Recipes use various doses and sweet dishes tend to use less saffron than savoury ones but the universal dose is 0.1 g for 4 people. That’s around 15 pistils or 45 stigmas or threads.

Recommendations to make the most of your saffron

  1. Buy the best quality you can find, in thread form. Powder forms can include other substances!
  2. Reduce the dried saffron to a powder before you infuse it.
    Cut 2 pieces of waxing paper*. Place one on a plate, add the threads in the middle and cover with the second piece of waxing paper. With the back of a tablespoon, gently break down the threads to a powder.
  3. Now, all you need to do is carefully transfer the saffron to a cup in which you add 5 cl of warm liquid. It can be, for example, water, milk, wine or stock. Cover the cup with a saucer to retain the aromatics and let the saffron infuse for at least 4 hours or better, start the day before you need to use it.
  4. Add the infusion of saffron including the threads 5 to 10 minutes before the end of the cooking time.
  5. Avoid using wooden spoons when cooking with saffron: they absorb the aromas.
  6. Enjoy!


What can you do with saffron?

Until recently I didn’t know how to use saffron nor where to use it so I avoided it.

Now, I’m discovering it’s versatile.

Its presence imparts a glorious yellow-orangey colour and it works well with both sweet and savoury dishes.

Its warm and fruity flavour with a touch of bitterness adds a sophisticated touch.

The spice shines in classic dishes like Risotto Milanese or Paella Valencia where it plays a leading role but it also enhances flavours and marries well with pears, cardamom, rice, milk and many other ingredients.

After the visit, Pascal passed around some meringues flavoured with his saffron made especially for the occasion by a local pâtissier. I love meringues with pine nuts but this was a revelation. The spice’s unique, complex flavour came through with every bite. I went for seconds! 

A recipe to try: Chickpea spread with saffron

The day before, infuse 20 pistils reduced to powder in the juice of one lemon.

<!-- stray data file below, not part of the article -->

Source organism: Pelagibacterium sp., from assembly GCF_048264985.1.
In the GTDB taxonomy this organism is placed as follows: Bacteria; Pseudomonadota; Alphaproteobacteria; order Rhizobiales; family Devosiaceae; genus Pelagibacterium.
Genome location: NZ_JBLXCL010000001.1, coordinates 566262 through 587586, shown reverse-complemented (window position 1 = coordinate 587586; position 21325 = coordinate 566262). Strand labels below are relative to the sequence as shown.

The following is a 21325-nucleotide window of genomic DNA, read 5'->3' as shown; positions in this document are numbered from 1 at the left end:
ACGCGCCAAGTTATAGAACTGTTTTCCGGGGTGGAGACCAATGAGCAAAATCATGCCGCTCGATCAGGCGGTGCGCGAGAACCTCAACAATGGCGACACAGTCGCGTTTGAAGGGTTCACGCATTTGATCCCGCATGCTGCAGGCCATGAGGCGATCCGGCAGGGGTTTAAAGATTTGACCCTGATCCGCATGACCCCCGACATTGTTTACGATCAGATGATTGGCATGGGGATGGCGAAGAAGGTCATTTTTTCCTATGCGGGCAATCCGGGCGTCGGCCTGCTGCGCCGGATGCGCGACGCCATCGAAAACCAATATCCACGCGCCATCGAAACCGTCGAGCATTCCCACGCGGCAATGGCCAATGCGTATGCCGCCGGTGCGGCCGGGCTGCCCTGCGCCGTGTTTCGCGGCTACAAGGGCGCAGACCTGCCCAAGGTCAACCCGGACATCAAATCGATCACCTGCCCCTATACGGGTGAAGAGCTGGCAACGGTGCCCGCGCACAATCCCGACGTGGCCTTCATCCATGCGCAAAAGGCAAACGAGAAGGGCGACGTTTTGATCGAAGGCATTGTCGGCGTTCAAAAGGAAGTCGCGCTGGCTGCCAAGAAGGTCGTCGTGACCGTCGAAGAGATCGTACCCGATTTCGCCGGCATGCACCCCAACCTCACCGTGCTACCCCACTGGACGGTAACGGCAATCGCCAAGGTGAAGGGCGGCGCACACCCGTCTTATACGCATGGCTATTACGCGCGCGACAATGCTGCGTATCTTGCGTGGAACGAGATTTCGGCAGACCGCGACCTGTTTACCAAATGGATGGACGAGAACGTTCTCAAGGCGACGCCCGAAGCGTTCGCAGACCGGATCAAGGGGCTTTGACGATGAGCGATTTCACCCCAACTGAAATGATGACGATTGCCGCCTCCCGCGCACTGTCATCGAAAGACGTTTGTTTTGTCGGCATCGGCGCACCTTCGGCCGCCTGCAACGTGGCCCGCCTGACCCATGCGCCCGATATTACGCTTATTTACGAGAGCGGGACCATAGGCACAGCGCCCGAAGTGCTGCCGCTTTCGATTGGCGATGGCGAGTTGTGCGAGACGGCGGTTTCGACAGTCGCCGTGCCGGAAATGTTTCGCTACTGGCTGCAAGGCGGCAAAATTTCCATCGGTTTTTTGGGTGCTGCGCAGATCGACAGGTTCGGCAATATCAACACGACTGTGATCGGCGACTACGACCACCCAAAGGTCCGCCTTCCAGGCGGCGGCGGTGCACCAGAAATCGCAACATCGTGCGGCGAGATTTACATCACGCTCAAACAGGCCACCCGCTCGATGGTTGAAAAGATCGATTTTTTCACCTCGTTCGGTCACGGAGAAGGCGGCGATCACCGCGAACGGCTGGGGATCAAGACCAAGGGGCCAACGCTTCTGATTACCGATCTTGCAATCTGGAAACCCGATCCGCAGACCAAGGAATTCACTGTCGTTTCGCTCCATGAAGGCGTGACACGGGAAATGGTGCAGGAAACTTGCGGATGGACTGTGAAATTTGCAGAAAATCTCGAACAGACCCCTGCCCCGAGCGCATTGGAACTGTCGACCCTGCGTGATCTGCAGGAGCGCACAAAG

On the day, mix the infusion including the pistils with 400 g cooked chickpeas, 50 g powdered almonds, 10 g sesame seeds, 15 cl olive oil, salt and pepper.

Spread on good grilled bread.

The recipe did not specify what to drink with it! 

Saffron is an ally for our well-being

Saffron is well known in the kitchen but it’s easy to overlook its medicinal properties.

Studies have shown saffron is effective when dealing with depression and period pains.

It’s also a strong antioxidant that can help fight inflammation. And inflammation is a hot topic at the moment: it has been found to cause degenerative illnesses.

Below is a short list of references regarding research in saffron’s medicinal uses but a word of caution, it’s not recommended to consume it in large quantities. 


It’s worth adopting saffron in your kitchen, don’t you think?

A visit to Pascal Arvicus’s safranerie is an enjoyable way to spend an autumnal morning. His enthusiasm for his red gold is infectious. You’ll discover how special his saffron is.

If you are in Provence the second half of October during harvest time, go to his Facebook page to find out when the next visit is.

Along with black diamonds and blue gold, we now have here in Provence, red gold.

What’s not to like!

Can you guess what black diamonds and blue gold are? 


Pascal Arvicus of L’Or Rouge des 3 Rivières in Entrechaux
Website: www.or3r.fr
Facebook page 

Medicinal properties of Saffron


Another safranier in Vaucluse

Safran d’Ici…de la vigne au safran – 84820 Visan T. 04 90 41 94 23 / 06 17 94 76 73 herve.couston@aliceadsl.fr
*A special thank you to Nathalie Couston for her tip on how to gently reduce the saffron threads to powder. Nathalie and Hervé Couston sell their saffron at producers’ markets and in winter, at the famous truffle market in Richerenches.